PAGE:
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Sea surface alkalinity (from the GLODAP climatology).

Alkalinity or AT is a measure of the ability of a solution to neutralize acids to the equivalence point of carbonate or bicarbonate. Alkalinity is closely related to the acid neutralizing capacity (ANC) of a solution and ANC is often incorrectly used to refer to alkalinity. The alkalinity is equal to the stoichiometric sum of the bases in solution. In the natural environment carbonate alkalinity tends to make up most of the total alkalinity due to the common occurrence and dissolution of carbonate rocks and presence of carbon dioxide in the atmosphere. Other common natural components that can contribute to alkalinity include borate, hydroxide, phosphate, silicate, nitrate, dissolved ammonia, the conjugate bases of some organic acids and sulfide. Solutions produced in a laboratory may contain a virtually limitless number of bases that contribute to alkalinity. Alkalinity is usually given in the unit mEq/L (milliequivalent per liter). Commercially, as in the pool industry, alkalinity might also be given in the unit ppm or parts per million.

Alkalinity is sometimes incorrectly used interchangeably with basicity. For example, the pH of a solution can be lowered by the addition of CO2. This will reduce the basicity; however, the alkalinity will remain unchanged (see example below).


Theoretical treatment of alkalinity

In typical groundwater or seawater the measured alkalinity is set equal to:

AT = [HCO3]T + 2[CO3−2]T + [B(OH)4]T + [OH]T + 2[PO4−3]T + [HPO4−2]T + [SiO(OH)3]T − [H+]sws − [HSO4]

(Subscript T indicates the total concentration of the species in the solution as measured. This is opposed to the free concentration, which takes into account the significant amount of ion pair interactions that occur in seawater.)

Alkalinity can be measured by titrating a sample with a strong acid until all the buffering capacity of the aforementioned ions above the pH of bicarbonate or carbonate is consumed. This point is functionally set to pH 4.5. At this point, all the bases of interest have been protonated to the zero level species, hence they no longer cause alkalinity. For example, the following reactions take place during the addition of acid to a typical seawater solution:

HCO3 + H+ → CO2 + H2O
CO3−2 + 2H+ → CO2 + H2O
B(OH)4 + H+ → B(OH)3 + H2O
OH + H+ → H2O
PO4−3 + 2H+ → H2PO4
HPO4−2 + H+ → H2PO4
[SiO(OH)3] + H+ → [Si(OH)40]

It can be seen from the above protonation reactions that most bases consume one proton (H+) to become a neutral species, thus increasing alkalinity by one per equivalent. CO3−2 however, will consume two protons before becoming a zero level species (CO2), thus it increases alkalinity by two per mole of CO3−2. [H+] and [HSO4] decrease alkalintiy, as they act as sources of protons. They are often represented collectively as [H+]T.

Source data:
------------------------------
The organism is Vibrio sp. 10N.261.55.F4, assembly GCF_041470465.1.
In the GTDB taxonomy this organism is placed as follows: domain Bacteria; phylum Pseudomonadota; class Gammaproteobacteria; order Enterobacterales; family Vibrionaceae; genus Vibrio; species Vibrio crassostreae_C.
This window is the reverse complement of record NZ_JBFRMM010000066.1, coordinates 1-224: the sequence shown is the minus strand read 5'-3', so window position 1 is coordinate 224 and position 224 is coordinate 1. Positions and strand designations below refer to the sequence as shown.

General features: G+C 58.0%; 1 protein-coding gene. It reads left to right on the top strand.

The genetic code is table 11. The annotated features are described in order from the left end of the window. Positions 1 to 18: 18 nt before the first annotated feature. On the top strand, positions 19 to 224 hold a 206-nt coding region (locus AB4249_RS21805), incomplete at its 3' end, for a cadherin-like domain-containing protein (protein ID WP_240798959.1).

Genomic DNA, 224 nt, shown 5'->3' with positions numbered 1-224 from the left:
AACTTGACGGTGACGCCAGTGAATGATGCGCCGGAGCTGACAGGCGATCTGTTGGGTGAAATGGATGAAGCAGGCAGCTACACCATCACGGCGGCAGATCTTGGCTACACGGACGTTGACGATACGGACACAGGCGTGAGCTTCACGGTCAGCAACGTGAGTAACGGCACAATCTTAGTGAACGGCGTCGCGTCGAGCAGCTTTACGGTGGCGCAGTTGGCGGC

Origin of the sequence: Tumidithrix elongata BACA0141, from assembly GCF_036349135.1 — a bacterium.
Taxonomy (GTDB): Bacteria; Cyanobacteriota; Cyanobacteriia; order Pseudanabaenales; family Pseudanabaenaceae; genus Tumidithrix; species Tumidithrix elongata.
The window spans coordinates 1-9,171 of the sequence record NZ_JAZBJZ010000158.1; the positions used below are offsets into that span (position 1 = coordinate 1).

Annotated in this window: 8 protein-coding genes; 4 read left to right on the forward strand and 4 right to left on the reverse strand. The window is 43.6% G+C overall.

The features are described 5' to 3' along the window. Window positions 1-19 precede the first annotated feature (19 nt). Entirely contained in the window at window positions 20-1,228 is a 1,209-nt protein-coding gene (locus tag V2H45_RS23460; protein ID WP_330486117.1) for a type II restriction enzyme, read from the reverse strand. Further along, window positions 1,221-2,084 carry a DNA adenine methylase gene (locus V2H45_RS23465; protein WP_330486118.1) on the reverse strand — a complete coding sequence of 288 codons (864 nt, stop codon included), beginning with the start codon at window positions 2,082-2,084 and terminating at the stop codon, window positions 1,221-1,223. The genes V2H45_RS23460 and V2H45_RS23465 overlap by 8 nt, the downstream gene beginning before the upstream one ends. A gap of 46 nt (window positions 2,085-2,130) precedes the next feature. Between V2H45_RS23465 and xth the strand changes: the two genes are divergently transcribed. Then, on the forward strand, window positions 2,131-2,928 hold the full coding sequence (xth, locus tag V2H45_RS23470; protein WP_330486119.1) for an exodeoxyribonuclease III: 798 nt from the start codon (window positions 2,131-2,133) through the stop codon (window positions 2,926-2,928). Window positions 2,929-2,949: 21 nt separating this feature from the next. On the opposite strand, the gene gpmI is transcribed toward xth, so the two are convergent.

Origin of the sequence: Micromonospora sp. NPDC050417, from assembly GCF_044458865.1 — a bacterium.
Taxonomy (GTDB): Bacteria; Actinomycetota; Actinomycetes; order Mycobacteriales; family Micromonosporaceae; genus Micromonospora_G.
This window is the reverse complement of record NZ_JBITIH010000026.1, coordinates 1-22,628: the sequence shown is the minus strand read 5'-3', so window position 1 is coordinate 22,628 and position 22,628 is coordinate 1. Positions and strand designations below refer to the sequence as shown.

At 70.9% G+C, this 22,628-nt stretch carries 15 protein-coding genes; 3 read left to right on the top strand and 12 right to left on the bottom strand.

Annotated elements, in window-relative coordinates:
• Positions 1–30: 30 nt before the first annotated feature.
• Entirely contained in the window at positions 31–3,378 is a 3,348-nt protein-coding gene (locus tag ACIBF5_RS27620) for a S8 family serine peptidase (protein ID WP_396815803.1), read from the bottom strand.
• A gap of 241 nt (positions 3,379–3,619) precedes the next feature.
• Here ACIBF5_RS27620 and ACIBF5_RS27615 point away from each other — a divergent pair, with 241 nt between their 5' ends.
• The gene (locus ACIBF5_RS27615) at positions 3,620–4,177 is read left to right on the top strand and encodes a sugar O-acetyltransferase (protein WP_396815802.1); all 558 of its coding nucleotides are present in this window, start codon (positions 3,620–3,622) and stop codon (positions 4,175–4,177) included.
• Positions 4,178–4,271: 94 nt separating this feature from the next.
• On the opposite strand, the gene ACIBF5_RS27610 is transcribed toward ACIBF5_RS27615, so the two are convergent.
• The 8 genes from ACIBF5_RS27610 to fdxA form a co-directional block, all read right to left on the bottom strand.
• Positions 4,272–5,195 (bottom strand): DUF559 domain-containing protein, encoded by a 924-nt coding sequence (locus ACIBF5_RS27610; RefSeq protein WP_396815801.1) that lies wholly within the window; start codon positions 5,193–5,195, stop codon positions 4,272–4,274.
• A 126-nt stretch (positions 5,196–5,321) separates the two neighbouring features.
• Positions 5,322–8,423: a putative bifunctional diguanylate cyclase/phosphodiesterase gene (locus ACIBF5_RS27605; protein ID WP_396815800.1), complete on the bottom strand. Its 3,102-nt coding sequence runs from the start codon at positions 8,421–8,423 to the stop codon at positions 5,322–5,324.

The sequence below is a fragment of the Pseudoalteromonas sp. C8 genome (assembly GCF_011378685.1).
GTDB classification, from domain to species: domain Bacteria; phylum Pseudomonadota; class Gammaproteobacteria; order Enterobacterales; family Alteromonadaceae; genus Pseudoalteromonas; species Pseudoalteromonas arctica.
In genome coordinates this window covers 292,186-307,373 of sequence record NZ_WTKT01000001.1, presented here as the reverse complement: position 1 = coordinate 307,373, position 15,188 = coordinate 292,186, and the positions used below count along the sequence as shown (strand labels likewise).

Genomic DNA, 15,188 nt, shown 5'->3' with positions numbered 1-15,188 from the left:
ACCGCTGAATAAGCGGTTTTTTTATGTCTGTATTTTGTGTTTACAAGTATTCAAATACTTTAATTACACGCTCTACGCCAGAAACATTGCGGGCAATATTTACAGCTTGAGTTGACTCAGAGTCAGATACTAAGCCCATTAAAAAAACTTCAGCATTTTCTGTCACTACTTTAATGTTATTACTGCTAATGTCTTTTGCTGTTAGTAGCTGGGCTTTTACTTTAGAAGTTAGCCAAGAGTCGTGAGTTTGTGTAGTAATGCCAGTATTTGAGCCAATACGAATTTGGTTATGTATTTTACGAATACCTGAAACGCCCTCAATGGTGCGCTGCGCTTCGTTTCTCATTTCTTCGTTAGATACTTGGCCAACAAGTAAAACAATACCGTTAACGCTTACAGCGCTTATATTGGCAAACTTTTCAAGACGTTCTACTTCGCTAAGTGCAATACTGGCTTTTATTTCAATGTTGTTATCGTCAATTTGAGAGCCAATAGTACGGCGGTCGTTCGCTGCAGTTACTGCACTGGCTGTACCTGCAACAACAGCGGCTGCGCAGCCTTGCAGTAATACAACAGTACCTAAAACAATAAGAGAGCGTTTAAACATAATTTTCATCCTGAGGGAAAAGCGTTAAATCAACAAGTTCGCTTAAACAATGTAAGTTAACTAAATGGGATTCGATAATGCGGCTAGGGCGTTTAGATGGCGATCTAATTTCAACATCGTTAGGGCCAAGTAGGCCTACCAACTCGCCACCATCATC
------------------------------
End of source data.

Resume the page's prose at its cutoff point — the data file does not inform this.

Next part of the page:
Alkalinity is typically reported as mg/L as CaCO3. This can be converted into milliEquivalents per Liter (mEq/L) by dividing by 50 (the approximate MW of CaCO3/2).

Example problems

Sum of contributing species

The following equations demonstrate the relative contributions of each component to the alkalinity of a typical seawater sample. Contributions are in μ−soln-1 and are obtained from A Handbook of Methods for the analysis of carbon dioxide parameters in seawater "[1],"(Salinity = 35, pH = 8.1, Temperature = 25°C).

AT = [HCO3]T + 2[CO3−2]T + [B(OH)4]T + [OH]T + 3[PO4−3]T + [HPO4−2]T + [SiO(OH)3]T − [H+] − [HSO4] − [HF]

Phosphates and silicate, being nutrients, are typically negligible. At pH = 8.1 [HSO4] and [HF] are also negligible. So,

AT = [HCO3-]T + 2[CO3−2]T + [B(OH)4]T + [OH]T − [H+]

AT = 1830 + 2*270 + 100 + 10 − 0.01

AT = 2480 μ−soln-1

Addition of CO2

The addition (or removal) of CO2 to a solution does not change the alkalinity. This is because the net reaction produces the same number of equivalents of positively contributing species (H+) as negative contributing species (HCO3- and/or CO3--).

At neutral pH's:

CO2 + H2O → HCO3 + H+

At high pH's:

CO2 + H2O → CO3−2 + 2H+

Dissolution of carbonate rock

Addition of CO2 to a solution in contact with a solid can affect the alkalinity, especially for carbonate minerals in contact with groundwater or seawater . The dissolution (or precipitation) of carbonate rock has a strong influence on the alkalinity. This is because carbonate rock is composed of CaCO3 and its dissociation will add Ca+2 and CO3−2 into solution. Ca+2 will not influence alkalinity, but CO3−2 will increase alkalinity by 2 units.

See also

Carbonate system calculators

The following packages calculate the state of the carbonate system in seawater (including pH):

External links

  • Holmes-Farley, Randy. "Chemistry and the Aquarium," Advanced Aquarist's Online Magazine. Alkalinity as it pertains to salt-water aquariums.
  • DOE (1994) "[2],"Handbook of methods for the analysis of the various parameters of the carbon dioxide system in sea water. Version 2, A. G. Dickson & C. Goyet, eds. ORNL/CDIAC-74.


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